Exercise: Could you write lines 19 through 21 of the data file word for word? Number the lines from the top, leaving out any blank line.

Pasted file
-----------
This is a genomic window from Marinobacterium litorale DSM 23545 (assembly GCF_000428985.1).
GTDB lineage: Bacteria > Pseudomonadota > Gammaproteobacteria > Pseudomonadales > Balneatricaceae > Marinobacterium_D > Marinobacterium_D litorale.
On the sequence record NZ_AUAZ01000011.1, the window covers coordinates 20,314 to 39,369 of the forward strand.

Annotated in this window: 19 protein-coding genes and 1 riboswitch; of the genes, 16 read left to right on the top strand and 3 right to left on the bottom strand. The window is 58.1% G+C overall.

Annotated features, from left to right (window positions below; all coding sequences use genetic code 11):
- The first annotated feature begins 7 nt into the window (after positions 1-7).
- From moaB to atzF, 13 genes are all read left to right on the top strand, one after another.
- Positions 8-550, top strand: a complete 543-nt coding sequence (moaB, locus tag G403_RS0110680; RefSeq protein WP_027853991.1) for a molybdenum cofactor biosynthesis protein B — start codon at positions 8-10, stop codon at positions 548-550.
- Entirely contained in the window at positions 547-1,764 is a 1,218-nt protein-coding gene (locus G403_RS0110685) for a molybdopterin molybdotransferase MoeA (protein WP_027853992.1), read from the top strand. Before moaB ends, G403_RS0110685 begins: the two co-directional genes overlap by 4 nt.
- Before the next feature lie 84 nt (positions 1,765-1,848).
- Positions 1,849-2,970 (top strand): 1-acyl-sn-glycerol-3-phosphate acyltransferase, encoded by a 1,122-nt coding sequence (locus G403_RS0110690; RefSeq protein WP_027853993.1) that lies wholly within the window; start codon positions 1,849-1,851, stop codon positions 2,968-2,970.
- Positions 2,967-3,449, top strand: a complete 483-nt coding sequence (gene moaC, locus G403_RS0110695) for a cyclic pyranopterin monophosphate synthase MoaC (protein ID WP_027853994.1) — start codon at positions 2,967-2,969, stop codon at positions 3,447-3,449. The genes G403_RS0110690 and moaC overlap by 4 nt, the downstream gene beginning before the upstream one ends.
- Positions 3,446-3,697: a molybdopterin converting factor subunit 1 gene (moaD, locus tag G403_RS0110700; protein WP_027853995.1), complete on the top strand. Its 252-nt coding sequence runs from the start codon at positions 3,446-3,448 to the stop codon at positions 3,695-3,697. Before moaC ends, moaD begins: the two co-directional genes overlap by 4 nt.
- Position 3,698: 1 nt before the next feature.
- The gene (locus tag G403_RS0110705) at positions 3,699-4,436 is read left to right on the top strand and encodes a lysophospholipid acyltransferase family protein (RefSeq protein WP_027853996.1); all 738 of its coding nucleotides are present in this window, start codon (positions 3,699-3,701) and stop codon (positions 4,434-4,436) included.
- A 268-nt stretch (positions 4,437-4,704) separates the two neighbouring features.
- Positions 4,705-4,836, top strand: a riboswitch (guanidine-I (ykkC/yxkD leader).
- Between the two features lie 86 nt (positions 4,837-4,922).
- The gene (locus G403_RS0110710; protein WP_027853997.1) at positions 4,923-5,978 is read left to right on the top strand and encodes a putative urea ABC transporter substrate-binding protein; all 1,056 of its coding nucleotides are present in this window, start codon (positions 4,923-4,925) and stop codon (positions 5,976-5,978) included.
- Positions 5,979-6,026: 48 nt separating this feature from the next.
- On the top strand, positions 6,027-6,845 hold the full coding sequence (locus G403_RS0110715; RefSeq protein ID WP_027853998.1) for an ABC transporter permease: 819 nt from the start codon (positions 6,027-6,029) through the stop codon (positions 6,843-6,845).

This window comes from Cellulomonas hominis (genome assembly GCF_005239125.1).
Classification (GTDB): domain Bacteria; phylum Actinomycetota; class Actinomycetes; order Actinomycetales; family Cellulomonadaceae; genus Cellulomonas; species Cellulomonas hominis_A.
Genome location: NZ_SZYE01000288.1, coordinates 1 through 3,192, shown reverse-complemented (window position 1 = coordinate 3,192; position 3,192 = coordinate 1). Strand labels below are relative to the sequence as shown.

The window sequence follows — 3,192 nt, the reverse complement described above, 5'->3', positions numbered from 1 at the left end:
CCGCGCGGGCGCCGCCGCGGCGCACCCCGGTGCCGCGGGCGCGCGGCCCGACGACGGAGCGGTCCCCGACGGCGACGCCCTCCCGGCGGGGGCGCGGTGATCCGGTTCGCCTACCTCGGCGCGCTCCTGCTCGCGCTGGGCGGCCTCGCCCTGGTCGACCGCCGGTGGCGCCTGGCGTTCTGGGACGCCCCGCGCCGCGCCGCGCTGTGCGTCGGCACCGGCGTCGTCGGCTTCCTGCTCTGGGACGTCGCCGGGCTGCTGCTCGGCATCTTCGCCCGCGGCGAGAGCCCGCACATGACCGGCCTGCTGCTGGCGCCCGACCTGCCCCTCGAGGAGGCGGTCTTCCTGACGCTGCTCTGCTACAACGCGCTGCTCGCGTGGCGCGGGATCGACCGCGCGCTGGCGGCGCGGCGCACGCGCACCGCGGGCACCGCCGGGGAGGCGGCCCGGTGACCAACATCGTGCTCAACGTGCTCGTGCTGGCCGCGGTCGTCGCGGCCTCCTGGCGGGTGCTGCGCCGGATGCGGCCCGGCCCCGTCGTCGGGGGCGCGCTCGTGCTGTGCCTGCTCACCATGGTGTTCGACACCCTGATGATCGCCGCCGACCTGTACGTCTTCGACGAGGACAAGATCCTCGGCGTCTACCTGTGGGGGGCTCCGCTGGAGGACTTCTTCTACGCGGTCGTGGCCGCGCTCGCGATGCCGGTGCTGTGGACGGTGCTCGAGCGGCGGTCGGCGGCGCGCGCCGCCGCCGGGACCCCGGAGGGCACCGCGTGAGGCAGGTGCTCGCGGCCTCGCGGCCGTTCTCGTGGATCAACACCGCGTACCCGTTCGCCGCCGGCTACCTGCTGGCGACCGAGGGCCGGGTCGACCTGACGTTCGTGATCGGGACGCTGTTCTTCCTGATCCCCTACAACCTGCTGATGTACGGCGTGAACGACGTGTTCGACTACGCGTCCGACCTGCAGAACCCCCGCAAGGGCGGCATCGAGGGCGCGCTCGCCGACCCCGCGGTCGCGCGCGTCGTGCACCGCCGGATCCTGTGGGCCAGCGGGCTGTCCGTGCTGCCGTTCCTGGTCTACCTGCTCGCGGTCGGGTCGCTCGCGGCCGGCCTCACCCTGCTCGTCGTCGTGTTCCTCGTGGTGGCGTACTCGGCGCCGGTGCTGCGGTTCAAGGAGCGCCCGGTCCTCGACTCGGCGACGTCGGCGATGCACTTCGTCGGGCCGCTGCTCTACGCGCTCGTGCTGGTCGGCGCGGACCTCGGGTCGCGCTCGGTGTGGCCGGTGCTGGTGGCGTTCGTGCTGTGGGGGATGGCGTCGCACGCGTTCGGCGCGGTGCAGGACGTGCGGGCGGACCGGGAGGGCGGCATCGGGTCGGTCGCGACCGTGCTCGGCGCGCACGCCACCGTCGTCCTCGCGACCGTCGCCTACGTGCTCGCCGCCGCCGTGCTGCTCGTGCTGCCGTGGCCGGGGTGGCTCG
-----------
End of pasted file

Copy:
- The gene (locus G403_RS0110710; protein WP_027853997.1) at positions 4,923-5,978 is read left to right on the top strand and encodes a putative urea ABC transporter substrate-binding protein; all 1,056 of its coding nucleotides are present in this window, start codon (positions 4,923-4,925) and stop codon (positions 5,976-5,978) included.
- Positions 5,979-6,026: 48 nt separating this feature from the next.
- On the top strand, positions 6,027-6,845 hold the full coding sequence (locus G403_RS0110715; RefSeq protein ID WP_027853998.1) for an ABC transporter permease: 819 nt from the start codon (positions 6,027-6,029) through the stop codon (positions 6,843-6,845).